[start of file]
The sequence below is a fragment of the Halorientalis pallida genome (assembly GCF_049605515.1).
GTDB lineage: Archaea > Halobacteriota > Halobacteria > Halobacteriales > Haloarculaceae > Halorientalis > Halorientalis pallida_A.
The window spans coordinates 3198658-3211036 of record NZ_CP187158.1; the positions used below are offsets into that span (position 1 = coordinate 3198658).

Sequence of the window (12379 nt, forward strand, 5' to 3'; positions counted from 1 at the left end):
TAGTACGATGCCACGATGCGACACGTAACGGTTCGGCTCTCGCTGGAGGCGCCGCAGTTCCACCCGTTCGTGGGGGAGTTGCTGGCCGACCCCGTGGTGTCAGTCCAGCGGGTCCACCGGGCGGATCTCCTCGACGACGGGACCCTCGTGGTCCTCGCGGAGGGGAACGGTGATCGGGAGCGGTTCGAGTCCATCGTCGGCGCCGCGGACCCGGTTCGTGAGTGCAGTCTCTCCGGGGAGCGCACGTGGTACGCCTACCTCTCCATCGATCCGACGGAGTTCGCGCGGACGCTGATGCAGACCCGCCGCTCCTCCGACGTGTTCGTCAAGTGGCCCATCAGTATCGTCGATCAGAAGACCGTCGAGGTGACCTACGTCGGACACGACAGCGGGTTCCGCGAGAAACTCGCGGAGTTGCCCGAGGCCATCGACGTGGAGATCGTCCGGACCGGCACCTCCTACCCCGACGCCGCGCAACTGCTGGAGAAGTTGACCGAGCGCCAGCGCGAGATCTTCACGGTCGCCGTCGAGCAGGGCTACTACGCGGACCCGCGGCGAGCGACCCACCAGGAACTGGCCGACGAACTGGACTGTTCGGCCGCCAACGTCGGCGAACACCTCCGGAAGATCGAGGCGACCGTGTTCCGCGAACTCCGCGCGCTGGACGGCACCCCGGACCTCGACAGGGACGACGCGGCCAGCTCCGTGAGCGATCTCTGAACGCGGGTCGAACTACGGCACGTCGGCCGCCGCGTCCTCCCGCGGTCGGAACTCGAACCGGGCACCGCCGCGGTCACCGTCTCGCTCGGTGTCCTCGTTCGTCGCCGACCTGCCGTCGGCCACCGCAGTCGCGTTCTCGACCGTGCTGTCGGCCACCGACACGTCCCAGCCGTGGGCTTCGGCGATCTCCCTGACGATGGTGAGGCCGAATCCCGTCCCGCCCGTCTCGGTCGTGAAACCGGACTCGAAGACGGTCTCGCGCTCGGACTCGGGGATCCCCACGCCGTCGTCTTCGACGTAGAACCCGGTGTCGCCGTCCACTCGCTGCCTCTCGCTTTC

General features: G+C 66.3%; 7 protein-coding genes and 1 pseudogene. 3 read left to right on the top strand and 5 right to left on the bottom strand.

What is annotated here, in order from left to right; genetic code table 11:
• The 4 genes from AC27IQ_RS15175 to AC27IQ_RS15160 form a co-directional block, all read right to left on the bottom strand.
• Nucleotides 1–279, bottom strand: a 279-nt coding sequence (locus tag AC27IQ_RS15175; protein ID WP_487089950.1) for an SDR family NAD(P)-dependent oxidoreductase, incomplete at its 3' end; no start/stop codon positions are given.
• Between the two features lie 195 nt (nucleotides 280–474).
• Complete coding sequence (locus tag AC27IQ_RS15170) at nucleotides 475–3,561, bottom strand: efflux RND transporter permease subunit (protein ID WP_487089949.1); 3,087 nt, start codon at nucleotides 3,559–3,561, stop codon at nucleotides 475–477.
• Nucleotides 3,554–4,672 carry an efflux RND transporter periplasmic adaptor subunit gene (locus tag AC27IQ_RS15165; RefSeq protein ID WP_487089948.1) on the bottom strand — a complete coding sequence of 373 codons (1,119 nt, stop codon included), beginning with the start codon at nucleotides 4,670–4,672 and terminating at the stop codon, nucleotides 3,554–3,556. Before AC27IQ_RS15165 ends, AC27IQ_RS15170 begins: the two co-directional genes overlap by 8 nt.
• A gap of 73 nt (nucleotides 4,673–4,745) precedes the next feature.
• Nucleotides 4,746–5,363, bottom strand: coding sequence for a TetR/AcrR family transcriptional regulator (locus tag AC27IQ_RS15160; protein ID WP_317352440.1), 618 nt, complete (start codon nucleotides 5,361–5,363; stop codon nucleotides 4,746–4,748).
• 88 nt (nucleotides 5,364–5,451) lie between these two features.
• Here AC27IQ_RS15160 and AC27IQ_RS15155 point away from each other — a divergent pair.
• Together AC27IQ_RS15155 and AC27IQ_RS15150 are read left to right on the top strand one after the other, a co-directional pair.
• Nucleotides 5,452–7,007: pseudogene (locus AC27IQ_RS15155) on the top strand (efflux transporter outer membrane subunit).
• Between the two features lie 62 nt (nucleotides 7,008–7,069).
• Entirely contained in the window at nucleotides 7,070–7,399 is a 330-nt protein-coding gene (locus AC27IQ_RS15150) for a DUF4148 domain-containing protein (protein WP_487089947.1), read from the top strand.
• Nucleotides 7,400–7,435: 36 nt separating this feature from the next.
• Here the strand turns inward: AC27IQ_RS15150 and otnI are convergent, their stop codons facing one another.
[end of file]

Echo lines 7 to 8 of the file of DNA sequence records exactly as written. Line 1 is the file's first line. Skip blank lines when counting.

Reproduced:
What is annotated here, in order from left to right; genetic code table 11:
• The 4 genes from AC27IQ_RS15175 to AC27IQ_RS15160 form a co-directional block, all read right to left on the bottom strand.